Ontario Train Derailment Slows GO Service
Investigators say their initial findings point to a broken wheel that may have caused the train to derail just outside Burlington, Ontario over the weekend. The derailment has slowed passenger service on the GO trains throughout the week, though officials have announced that service should resume normally over the next few days.
GO Train service is operating normally for Mississauga passengers this morning after a weekend derailment in Burlington.
But passengers all along the Lakeshore West line are being warned to expect some delays.
"Lakeshore passengers should expect some delays because of the derailment's effects," GO states on its website.
broken wheel on a freight train is believed to have caused 19 cars and
tankers to fly off the tracks Sunday at about 1 a.m., turning the
snow-covered Burlington countryside into a scrap yard.
occurred just east of the Aldershot GO station, near the King Rd. rail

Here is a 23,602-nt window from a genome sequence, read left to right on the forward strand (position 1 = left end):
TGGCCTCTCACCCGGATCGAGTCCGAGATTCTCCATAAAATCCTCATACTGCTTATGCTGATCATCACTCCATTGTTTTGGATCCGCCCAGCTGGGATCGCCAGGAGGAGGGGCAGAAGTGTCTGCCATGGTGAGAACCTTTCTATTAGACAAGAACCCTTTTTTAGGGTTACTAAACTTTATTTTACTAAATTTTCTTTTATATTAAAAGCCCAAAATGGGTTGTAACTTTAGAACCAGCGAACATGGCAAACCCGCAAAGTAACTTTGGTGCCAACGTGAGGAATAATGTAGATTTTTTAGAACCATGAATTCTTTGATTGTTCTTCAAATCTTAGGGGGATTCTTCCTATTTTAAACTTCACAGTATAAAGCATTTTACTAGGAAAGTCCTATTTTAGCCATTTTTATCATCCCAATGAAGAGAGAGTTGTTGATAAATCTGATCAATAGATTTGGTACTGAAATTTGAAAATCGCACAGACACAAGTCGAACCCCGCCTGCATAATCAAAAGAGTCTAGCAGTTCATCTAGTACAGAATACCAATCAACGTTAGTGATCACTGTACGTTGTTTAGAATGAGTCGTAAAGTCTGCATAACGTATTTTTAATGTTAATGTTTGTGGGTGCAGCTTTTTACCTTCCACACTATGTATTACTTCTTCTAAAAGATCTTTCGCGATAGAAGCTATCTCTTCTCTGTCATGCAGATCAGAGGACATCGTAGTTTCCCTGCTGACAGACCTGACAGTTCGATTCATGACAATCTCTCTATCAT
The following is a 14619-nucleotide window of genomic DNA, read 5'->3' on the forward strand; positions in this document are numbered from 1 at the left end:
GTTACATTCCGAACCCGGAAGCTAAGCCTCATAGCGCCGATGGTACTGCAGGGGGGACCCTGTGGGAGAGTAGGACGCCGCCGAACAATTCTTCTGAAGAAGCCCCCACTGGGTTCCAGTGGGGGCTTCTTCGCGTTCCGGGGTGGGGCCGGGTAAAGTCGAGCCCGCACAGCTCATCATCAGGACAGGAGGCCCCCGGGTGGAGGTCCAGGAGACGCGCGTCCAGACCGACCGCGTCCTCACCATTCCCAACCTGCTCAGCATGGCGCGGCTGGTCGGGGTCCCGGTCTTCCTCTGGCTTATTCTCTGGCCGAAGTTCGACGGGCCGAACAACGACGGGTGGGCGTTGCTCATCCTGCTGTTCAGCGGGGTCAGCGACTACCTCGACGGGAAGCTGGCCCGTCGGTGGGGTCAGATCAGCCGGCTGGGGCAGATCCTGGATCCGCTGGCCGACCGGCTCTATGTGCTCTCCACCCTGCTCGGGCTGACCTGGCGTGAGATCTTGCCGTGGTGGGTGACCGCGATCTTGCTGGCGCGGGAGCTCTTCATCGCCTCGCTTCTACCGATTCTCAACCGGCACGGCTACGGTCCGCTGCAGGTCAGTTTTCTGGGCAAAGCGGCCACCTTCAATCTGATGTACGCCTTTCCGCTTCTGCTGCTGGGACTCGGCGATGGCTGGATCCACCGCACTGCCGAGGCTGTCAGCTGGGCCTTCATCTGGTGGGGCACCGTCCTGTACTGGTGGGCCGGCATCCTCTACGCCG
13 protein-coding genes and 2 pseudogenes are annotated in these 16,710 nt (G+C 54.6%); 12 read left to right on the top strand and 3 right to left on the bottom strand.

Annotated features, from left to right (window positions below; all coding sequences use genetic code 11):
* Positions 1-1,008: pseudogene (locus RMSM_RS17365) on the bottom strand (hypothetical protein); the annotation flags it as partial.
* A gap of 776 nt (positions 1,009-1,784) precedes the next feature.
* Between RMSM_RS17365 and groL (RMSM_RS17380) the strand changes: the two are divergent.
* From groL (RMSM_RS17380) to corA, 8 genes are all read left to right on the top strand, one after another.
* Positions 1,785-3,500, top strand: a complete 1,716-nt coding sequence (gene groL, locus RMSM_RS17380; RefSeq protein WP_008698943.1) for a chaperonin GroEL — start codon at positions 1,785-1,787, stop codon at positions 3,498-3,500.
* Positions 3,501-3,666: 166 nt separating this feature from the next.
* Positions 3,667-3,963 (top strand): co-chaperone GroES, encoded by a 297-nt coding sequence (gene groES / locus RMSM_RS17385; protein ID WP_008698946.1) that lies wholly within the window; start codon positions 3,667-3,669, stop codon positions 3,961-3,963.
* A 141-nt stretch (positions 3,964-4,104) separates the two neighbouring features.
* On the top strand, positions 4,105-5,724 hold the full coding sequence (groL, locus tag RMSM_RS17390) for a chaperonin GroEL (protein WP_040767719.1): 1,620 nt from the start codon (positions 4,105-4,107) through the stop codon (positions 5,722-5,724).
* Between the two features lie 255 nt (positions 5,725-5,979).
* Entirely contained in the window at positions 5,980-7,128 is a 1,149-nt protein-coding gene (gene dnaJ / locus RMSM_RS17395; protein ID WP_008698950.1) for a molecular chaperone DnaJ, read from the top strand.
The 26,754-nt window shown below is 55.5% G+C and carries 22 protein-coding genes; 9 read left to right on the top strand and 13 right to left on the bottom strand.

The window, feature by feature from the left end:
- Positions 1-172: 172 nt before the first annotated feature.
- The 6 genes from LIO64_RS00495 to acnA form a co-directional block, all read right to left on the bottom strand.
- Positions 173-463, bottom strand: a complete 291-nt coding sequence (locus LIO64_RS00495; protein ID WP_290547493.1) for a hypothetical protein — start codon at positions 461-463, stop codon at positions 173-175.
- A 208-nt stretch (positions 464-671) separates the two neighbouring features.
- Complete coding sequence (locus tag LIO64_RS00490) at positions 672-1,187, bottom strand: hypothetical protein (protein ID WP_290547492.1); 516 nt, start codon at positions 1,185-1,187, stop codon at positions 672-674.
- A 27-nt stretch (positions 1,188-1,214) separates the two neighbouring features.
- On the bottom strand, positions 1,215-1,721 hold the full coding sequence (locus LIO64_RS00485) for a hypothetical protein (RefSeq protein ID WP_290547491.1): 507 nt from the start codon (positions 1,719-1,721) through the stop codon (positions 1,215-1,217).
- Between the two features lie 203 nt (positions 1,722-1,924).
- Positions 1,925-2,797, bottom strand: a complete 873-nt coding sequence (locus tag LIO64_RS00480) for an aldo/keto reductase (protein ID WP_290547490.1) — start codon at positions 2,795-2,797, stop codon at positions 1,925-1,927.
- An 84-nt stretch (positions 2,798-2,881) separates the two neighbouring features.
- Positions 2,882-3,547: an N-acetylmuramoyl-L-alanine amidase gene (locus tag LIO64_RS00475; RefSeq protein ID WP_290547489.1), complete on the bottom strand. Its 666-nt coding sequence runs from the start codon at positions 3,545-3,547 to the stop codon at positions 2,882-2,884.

crossing, when some of the cars on an eastbound freight train separated
and went off the track.
VIA Rail Canada and GO Transit
delayed and rerouted some passenger trains in Ontario after a
Canadian National Railway Co. freight train derailed yesterday
VIA Rail, which operates Canada's passenger-train service,
said in a statement today there will be ``significant delays'' on
its Toronto-Brantford-London-Windsor and Toronto-Niagara Falls
CN Rail says a preliminary investigation shows a broken wheel may have caused a derailment early Monday.
Spokesman Frank Binder says early information points to a broken wheel on one of the derailed cars as a possible cause.
Nineteen cars of a CN Rail freight train derailed early Monday morning in Burlington.
CN crews have managed to clear two of three rail lines that were forced to close following a 19-car train derailment near Burlington early Monday.
“We’ve still have the third track where we’ve got cars that need to be removed” CN Regional Manager Frank Binder told AM640 Toronto News.
Binder though, was unable to provide an idea as to when full service might resume. “We hope to be back in full operation as quickly as possible.”